These tests have become quite advanced and can even detect specific regions of the gut where permeability may be an issue. Thus, if you really believe that you may have a compromised gut barrier, the best thing to do is to seek the help of a qualified medical professional.

Don’t spend your time second guessing; if you feel that you really have gut issues, perhaps it may be time to see a gastroenterologist.

Section Summary

This section presented potential issues which can arise from an instable gut barrier and the importance of a healthy intestinal microbiota composition. Key points include:

  1. A stable gut barrier is essential for proper synthesis and digestion of various nutrients and is key layer of defense from pathogens/toxins
  2. Instability in the gut barrier allows unwanted particles to pass through the gut lining and this creates a myriad of immune issues
  3. Inadequate functioning of the gut barrier has been linked to a variety of health issues, including diabetes, crohn’s, IBS, atopic dermatitis and various others
  4. Large number of factors have been shown to impact gut barrier stability, the top 3 include diet, antibiotics and microbiota composition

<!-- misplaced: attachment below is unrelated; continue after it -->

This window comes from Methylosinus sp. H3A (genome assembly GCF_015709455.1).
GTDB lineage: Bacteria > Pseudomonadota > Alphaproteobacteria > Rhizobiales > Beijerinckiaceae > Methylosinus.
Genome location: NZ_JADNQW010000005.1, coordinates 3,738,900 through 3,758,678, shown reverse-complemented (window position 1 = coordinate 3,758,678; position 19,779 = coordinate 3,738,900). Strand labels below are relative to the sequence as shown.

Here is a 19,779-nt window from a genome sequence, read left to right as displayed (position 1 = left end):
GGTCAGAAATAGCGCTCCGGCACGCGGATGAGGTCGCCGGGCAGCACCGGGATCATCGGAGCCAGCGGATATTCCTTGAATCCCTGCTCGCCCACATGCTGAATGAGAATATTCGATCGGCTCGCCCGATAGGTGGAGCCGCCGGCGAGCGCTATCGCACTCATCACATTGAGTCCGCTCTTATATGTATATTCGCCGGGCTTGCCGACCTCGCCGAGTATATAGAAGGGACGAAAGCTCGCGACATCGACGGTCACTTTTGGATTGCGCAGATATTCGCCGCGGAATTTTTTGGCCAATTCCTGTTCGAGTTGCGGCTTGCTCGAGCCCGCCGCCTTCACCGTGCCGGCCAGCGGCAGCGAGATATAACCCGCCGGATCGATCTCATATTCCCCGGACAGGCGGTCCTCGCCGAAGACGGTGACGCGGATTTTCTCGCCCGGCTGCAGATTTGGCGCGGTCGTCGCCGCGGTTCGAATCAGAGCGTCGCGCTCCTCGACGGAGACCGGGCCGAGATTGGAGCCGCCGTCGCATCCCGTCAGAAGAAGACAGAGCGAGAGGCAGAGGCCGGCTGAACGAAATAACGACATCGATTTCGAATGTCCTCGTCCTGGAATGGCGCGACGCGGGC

5. Dysbiosis of the gut microbiota reduces our ability to digest essential nutrients and creates a toxic environment which degrades our gut barrier
  6. Self-diagnosis of gut permeability is not recommended, consulting with a professional gastroenterologist is the best approach


  1. M C Arrieta, L Bistritz, J B Meddings "Alterations in intestinal permeability." Gut 55.10 (2006): 1512-20. PubMed
  2. Takuya Suzuki "Regulation of intestinal epithelial permeability by tight junctions." Cellular and molecular life sciences : CMLS 70.4 (2013): 631-59. PubMed
  3. Weiwei Jiang, Na Wu, Xuemei Wang, Yujing Chi, Yuanyuan Zhang, Xinyun Qiu, Ying Hu, Jing Li, Yulan Liu "Dysbiosis gut microbiota associated with inflammation and impaired mucosal immune function in intestine of humans with non-alcoholic fatty liver disease." Scientific reports 5 (2015): 8096. PubMed
  4. I Bjarnason, A MacPherson, D Hollander "Intestinal permeability: an overview." Gastroenterology 108.5 (1995): 1566-81. PubMed
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About Michael Anders

After being affected by seborrheic dermatitis, I have made it my goal to gather and organize all the information that has helped me in my journey.